What is a Civil Summons?
Have you received a Summons for Civil Action in the mail? If so, you may be confused about what to do next. Here’s what you need to know from the trial attorneys at Sawan & Sawan. A lawsuit begins with the filing of a complaint by a Plaintiff. A civil summons is a notification that is sent once that lawsuit is filed. It is sent by the Court where the lawsuit was filed and will notify the person, people or organizations that were named in the lawsuit about certain important considerations involved in answering the lawsuit. Remember that since a summons is a legal document and can affect your rights, you should always speak to a civil trial attorney before taking any course of action. The faster you can speak to a civil lawyer, the better. At Sawan & Sawan, we offer free, no risk consultations to all prospective new clients. Call today at 419-900-0955 or contact us here.
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Complaint and Summons
What is a civil summons? When a complaint is filed with a Court in Ohio, the Court issues what is called a summons. The complaint outlines the allegations, factual details and the damages alleged to have been caused by the actions of the named Defendants. The purpose of the summons is to inform the recipient of several important things, including the following:
- You have been named as a Defendant in a Court Case;
- You have the right to an Attorney;
- You must respond to the complaint (often attached the the summons) within 28 days after receipt of the Summons;
- If you fail to file an answer, judgment by default will be rendered against you
- The Attorney representing the Plaintiff – if any
Answering a Complaint
One of the most important aspects that the summons notifies the recipient of is the need to file an answer to the complaint. An answer in a lawsuit is a document that outlines the Defendants responses to the allegations. These responses usually take the form of agreement, denial or lack of knowledge and must be made in accordance with rules of civil procedure. The complaint and answer are two of the most important documents in a Court case, as they inform the Court and the parties of the other sides position. It also helps to determine the scope of discovery – as well as legal issues that may be present. The answer is also an opportunity for the responding party to bring counterclaims against the Plaintiff – which are claims brought by a Defendant in response to a lawsuit. It also provides the responding party with a chance to assert a variety of defenses to a lawsuit. As a result, the importance of this document cannot be overstated.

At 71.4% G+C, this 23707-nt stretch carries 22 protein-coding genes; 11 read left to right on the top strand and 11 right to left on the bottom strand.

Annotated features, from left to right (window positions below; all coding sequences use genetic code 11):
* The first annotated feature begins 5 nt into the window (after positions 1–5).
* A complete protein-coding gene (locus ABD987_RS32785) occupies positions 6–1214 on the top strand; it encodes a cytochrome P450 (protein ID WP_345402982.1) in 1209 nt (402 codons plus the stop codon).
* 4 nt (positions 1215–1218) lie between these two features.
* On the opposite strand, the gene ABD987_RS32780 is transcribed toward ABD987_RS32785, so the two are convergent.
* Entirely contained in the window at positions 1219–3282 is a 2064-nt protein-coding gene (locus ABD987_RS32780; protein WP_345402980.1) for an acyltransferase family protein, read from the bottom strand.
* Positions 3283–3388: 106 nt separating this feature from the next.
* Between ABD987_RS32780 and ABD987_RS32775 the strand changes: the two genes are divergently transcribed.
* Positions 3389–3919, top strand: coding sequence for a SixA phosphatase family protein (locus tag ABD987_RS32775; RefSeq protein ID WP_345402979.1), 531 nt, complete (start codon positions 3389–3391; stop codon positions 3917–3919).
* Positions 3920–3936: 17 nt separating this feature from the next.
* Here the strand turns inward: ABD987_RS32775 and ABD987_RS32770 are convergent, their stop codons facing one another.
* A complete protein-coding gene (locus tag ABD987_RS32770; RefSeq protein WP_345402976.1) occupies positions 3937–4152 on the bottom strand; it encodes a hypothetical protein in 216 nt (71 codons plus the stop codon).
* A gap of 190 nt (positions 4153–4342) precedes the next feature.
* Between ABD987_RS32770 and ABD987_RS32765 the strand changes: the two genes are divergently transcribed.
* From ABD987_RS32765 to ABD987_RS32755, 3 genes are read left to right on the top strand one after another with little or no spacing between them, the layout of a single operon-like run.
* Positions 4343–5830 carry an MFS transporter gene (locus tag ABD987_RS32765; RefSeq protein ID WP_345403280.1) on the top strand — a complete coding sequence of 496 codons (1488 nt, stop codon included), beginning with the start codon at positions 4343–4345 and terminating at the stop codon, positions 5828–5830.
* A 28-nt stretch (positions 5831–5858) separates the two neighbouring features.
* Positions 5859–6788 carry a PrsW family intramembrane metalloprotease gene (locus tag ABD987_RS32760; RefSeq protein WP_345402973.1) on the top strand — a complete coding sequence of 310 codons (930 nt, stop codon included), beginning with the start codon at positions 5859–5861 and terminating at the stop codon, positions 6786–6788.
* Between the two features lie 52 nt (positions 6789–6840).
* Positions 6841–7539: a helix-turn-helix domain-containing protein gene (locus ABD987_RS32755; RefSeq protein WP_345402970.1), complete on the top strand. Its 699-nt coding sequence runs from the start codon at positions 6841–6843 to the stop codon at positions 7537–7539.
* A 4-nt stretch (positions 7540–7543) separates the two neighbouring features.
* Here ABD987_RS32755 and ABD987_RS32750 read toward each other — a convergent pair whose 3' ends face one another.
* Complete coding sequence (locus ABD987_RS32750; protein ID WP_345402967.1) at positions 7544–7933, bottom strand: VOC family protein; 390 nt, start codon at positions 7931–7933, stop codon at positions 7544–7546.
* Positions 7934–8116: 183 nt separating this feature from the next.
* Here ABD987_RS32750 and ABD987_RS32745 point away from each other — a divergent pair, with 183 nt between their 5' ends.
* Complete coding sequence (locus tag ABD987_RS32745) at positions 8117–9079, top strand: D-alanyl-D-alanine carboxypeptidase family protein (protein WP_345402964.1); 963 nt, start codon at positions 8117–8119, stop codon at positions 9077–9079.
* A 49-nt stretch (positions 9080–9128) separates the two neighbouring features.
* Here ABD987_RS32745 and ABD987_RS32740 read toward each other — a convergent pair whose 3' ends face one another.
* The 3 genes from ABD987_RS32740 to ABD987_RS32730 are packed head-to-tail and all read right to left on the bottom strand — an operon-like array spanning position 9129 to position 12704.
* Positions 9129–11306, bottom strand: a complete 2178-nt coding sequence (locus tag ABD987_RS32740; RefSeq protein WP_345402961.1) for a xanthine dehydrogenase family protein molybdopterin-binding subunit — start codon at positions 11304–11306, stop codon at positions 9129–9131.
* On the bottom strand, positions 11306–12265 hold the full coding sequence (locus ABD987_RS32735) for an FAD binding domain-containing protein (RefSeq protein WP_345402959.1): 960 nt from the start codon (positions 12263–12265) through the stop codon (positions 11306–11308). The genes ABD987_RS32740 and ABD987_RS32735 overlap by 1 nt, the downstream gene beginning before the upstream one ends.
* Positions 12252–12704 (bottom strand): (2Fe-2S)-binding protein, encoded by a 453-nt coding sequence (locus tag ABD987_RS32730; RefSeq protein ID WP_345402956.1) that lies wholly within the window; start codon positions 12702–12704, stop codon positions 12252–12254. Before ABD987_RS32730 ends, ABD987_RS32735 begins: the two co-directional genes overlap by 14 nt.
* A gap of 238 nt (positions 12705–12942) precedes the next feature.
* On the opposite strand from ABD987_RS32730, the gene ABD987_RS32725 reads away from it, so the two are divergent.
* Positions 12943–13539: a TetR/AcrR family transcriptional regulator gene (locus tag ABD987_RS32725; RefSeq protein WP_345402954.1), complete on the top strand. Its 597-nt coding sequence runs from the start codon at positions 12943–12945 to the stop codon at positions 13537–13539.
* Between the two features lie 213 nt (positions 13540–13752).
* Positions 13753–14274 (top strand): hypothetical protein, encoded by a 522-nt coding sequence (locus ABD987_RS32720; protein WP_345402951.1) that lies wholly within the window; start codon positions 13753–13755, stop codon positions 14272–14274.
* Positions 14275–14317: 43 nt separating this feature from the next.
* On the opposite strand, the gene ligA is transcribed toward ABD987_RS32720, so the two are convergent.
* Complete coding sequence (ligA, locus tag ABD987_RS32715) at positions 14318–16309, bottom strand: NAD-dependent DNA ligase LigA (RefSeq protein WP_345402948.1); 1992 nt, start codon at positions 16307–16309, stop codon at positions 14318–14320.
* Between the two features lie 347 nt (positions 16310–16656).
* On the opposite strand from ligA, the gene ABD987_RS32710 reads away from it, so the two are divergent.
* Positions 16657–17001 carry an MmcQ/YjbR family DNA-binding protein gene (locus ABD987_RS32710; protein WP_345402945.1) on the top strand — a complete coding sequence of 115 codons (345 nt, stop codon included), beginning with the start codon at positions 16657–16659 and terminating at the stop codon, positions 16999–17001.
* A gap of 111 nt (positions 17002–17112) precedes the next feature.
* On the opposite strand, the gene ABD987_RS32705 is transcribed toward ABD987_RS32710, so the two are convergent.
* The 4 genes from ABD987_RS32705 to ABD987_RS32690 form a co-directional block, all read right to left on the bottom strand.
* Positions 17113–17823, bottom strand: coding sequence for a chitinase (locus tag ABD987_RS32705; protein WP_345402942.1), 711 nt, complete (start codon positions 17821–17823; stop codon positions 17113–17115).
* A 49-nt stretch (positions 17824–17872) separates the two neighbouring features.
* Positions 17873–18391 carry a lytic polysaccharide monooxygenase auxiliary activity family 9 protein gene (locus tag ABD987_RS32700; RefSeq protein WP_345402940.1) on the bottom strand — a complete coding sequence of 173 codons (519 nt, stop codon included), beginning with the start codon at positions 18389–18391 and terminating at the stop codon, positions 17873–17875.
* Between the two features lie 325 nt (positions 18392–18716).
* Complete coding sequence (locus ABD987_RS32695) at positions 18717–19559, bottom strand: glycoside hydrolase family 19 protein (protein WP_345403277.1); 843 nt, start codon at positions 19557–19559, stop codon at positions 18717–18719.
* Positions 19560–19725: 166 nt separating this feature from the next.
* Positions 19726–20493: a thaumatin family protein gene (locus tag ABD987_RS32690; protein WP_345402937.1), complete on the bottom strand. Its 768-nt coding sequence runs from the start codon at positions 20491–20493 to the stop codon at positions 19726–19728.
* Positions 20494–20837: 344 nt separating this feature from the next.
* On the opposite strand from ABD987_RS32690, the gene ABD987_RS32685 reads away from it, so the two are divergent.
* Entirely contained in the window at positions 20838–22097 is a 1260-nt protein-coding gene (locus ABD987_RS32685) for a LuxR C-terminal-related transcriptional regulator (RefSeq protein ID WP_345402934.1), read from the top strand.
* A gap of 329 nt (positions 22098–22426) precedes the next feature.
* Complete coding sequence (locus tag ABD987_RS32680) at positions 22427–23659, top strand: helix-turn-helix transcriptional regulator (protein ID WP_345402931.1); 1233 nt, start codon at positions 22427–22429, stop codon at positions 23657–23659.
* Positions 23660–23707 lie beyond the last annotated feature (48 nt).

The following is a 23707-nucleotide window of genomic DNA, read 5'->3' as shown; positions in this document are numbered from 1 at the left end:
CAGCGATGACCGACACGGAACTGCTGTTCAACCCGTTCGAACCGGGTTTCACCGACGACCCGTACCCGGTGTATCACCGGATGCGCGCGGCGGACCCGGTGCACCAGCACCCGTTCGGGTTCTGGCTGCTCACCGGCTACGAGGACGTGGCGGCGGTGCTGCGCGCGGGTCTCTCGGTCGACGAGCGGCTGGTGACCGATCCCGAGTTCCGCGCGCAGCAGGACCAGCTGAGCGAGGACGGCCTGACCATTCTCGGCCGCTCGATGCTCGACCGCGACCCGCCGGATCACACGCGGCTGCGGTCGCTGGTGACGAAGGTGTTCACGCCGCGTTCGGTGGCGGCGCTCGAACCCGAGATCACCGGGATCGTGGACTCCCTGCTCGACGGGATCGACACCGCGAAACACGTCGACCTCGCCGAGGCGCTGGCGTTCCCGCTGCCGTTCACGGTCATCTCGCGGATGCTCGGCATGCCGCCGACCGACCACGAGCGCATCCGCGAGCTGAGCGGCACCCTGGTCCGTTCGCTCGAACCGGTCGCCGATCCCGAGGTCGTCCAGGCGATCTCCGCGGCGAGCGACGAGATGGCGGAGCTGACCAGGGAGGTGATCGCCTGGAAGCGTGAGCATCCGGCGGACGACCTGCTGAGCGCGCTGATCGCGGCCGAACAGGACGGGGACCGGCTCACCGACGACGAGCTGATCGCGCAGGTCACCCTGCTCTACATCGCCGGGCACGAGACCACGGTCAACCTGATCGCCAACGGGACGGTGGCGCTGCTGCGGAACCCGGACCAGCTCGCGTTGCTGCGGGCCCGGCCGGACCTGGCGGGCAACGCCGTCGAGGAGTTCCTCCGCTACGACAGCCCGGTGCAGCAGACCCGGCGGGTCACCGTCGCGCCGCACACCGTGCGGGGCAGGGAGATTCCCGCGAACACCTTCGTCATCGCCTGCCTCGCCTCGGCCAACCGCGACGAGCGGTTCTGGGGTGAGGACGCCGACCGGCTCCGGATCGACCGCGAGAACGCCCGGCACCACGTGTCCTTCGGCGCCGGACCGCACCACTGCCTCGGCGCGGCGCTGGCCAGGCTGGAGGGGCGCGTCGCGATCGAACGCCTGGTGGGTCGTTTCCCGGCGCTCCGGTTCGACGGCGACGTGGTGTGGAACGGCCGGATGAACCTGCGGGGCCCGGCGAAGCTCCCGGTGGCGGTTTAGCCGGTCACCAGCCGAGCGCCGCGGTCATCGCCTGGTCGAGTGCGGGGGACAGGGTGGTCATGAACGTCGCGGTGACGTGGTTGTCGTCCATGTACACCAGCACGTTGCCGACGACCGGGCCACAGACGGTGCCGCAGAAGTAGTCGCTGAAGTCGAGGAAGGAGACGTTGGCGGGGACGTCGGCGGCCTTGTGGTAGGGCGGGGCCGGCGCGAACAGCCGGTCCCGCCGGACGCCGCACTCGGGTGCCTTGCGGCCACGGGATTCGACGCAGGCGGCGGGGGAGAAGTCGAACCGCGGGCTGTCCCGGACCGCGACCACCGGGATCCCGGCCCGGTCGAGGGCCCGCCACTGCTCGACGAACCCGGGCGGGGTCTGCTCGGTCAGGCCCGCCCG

A failure to file an answer can have devastating legal consequences. According to Rule 55 of the Ohio Rules of Civil Procedure. When a party against whom a judgment for affirmative relief is sought has failed to plead or otherwise defend as provided by these rules, the party entitled to a judgment by default shall apply in writing or orally to the court therefor; but no judgment by default shall be entered against a minor or an incompetent person unless represented in the action by a guardian or other such representative who has appeared therein. If the party against whom judgment by default is sought has appeared in the action, he (or, if appearing by representative, his representative) shall be served with written notice of the application for judgment at least seven days prior to the hearing on such application.
If, in order to enable the court to enter judgment or to carry it into effect, it is necessary to take an account or to determine the amount of damages or to establish the truth of any averment by evidence or to make an investigation of any other matter, the court may conduct such hearings or order such references as it deems necessary and proper and shall when applicable accord a right of trial by jury to the parties. As a result, it is vital that you properly file a timely answer to a complaint to avoid having the Court enter judgment against you without challenge. Default judgments have the same weight and force as a judgment on the merits – and the consequences are the same. These consequences can include wage garnishment, attachment of property, liens and more. We advise that you seek legal counsel anytime you are involved in litigation.
Next Step After Receiving a Civil Summons
After the answer is filed, the case can take a variety of different paths. Most typically, the Court will set a pretrial hearing to schedule important deadlines, sequence discovery and set cut off and trial dates. This will begin the process of getting the case ready for a trial. The first step in getting the case to trial is to engage in a process called discovery, in which each side obtains evidence and takes depositions. It is imperative that you hire a trial attorney to help assist you with the litigation process. There are many nuances involved, particularly when it pertains to the rules of civil procedure and evidence that can drastically impact the trajectory of the case. Call Sawan & Sawan today for a free consultation at 419-900-0955.
Dennis E. Sawan
Licensed in Ohio and Florida
Dennis P. Sawan
Licensed in Ohio and Georgia
Christopher A. Sawan
Licensed in Ohio and Michigan
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